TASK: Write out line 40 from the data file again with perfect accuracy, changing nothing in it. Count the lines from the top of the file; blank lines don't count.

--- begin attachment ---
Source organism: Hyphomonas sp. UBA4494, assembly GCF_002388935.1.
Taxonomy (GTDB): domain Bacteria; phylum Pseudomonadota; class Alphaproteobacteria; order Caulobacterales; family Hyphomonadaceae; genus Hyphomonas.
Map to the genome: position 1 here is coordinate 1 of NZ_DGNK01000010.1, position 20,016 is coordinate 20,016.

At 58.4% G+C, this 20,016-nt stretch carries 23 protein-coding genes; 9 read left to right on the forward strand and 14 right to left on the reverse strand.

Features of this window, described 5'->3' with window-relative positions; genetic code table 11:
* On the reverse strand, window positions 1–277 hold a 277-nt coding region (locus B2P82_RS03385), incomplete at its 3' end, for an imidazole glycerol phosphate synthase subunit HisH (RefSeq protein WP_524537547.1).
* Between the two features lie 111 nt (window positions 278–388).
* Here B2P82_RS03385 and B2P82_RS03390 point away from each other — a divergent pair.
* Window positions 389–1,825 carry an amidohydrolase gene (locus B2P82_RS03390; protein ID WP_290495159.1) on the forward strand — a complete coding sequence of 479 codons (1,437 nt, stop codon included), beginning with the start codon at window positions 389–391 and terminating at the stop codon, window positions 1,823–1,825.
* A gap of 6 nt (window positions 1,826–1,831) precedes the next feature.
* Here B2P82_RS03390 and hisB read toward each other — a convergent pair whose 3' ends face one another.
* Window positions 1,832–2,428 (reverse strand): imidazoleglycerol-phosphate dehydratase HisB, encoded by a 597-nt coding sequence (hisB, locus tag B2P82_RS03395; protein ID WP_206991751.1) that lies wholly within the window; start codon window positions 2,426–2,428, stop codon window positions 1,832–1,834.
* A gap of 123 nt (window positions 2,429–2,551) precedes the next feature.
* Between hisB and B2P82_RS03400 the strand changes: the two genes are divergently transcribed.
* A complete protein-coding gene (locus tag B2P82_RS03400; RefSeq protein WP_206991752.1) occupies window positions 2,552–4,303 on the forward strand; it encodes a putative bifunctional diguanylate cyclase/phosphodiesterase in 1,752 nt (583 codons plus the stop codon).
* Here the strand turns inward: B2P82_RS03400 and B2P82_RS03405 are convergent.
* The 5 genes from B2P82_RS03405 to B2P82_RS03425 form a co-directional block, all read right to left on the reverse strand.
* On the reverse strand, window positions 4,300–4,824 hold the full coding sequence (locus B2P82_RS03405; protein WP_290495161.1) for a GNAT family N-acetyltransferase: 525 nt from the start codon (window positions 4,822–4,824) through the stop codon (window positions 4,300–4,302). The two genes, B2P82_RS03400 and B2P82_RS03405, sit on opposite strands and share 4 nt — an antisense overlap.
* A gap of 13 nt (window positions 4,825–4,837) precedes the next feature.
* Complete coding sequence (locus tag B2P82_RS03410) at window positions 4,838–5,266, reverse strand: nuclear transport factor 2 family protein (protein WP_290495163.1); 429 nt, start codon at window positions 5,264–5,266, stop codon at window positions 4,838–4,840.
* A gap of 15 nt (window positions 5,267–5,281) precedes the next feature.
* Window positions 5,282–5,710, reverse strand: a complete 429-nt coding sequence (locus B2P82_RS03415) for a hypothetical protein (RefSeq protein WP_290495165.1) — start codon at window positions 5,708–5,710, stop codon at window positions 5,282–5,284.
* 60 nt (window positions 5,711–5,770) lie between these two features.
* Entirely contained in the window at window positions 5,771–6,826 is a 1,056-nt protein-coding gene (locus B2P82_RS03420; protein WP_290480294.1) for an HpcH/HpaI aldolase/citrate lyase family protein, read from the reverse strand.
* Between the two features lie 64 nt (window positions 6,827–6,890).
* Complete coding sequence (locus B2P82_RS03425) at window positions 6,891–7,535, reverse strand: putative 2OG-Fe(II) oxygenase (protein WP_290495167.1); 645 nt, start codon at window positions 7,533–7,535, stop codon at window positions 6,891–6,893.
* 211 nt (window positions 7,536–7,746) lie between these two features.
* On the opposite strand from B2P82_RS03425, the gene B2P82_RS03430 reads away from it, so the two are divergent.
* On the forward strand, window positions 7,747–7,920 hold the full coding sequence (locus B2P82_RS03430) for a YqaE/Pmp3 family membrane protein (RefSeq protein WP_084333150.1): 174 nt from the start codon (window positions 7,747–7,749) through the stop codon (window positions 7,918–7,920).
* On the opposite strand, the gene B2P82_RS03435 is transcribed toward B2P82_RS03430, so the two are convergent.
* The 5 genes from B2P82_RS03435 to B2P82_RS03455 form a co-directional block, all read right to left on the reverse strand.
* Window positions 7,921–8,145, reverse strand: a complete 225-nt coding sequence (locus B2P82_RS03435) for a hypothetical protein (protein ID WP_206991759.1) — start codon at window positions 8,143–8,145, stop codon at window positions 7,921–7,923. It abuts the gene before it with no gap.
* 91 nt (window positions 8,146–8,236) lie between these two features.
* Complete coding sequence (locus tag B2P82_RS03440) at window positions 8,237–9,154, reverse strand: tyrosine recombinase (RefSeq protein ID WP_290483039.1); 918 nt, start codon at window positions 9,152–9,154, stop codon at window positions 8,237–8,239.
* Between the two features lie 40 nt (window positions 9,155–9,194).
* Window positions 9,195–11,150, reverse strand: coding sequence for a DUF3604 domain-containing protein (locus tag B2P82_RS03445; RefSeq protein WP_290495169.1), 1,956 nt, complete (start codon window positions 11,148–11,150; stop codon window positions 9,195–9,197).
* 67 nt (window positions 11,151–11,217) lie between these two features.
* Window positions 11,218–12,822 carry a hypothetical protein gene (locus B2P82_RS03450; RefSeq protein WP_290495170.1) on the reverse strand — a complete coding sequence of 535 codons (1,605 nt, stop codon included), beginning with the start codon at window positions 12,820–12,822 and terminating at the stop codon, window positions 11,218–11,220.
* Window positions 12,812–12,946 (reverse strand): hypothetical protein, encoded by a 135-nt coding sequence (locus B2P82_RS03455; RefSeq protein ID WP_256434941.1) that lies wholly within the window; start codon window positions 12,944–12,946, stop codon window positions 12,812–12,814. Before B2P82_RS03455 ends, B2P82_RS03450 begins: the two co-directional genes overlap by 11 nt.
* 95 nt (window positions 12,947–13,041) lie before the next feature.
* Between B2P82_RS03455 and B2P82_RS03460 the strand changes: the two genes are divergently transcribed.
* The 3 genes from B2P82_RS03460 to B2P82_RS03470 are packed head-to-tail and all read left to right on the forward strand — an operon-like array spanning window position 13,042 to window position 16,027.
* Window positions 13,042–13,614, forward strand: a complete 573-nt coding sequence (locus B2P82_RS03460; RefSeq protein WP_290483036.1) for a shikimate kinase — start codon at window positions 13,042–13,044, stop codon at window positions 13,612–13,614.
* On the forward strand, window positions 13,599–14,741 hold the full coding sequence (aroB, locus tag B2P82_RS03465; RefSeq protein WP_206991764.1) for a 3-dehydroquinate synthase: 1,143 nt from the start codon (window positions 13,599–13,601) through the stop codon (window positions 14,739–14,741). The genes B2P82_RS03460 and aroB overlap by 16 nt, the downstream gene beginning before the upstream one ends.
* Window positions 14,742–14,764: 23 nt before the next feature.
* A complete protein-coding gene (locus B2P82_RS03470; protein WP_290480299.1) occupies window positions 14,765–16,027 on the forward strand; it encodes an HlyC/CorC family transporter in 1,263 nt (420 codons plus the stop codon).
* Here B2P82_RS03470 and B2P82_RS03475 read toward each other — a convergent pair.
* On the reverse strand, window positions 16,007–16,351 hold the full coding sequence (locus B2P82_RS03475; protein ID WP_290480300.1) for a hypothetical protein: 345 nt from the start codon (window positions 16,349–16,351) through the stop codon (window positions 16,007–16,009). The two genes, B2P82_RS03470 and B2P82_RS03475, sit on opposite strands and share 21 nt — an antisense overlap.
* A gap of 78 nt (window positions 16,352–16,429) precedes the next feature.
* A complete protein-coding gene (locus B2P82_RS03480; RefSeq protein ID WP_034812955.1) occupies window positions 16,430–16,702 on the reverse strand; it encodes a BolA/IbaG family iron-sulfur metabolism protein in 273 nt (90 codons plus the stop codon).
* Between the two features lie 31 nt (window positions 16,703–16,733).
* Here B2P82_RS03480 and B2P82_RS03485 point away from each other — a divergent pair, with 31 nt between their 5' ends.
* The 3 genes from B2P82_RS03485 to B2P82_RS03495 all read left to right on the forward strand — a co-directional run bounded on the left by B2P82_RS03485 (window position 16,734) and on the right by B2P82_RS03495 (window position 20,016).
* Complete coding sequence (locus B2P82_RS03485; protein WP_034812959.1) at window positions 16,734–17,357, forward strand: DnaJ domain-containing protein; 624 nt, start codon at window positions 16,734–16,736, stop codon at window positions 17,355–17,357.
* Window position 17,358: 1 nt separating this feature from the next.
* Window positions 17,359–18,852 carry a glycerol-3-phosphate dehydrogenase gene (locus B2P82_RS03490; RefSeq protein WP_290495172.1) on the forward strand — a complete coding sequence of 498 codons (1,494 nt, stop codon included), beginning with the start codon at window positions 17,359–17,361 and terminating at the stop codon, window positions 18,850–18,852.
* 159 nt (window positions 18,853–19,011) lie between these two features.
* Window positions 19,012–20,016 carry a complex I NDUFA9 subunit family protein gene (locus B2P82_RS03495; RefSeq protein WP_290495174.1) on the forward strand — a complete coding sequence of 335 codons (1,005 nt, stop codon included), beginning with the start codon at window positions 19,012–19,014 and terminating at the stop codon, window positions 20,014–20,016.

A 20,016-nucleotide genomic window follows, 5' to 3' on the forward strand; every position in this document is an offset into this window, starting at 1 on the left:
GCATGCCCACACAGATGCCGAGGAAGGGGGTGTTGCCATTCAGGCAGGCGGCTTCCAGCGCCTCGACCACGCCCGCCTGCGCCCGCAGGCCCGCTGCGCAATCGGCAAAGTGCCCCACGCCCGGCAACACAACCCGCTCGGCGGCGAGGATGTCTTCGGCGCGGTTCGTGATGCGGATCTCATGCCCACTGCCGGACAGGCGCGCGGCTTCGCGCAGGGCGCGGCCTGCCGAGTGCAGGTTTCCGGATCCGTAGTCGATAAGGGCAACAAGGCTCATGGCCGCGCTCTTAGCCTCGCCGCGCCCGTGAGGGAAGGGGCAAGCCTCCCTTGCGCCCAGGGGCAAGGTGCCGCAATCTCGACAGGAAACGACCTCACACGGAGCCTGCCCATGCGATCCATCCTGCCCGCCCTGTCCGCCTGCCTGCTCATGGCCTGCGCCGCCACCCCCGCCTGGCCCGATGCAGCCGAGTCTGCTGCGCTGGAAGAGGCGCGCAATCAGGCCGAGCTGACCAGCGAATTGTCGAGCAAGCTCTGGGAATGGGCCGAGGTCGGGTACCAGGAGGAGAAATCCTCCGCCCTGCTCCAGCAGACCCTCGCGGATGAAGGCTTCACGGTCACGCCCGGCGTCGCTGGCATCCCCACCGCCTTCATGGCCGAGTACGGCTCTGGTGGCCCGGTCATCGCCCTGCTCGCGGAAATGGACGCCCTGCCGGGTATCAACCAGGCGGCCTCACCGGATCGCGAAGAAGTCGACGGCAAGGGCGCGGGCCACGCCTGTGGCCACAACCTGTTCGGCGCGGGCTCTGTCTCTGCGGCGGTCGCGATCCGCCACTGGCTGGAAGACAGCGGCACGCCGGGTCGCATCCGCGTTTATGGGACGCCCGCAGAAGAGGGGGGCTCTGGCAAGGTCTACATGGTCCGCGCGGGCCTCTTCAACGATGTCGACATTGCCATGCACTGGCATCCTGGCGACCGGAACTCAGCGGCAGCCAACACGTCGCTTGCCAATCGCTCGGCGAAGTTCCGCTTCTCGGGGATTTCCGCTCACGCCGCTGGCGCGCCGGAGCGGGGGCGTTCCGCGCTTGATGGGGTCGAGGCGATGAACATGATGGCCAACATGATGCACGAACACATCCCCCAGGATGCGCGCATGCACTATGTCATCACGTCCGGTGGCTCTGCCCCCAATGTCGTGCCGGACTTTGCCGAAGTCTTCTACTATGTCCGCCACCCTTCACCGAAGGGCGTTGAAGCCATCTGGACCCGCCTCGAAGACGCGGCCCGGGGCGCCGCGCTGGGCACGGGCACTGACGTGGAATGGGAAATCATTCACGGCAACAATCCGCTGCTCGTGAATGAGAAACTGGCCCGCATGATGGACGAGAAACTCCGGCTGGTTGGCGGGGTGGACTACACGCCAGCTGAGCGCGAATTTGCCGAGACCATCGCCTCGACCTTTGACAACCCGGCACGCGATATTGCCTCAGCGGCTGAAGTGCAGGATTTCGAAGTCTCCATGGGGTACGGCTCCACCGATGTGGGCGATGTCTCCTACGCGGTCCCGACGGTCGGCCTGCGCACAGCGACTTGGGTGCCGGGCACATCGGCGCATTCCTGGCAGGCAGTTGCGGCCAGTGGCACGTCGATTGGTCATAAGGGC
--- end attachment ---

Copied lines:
* 95 nt (window positions 12,947–13,041) lie before the next feature.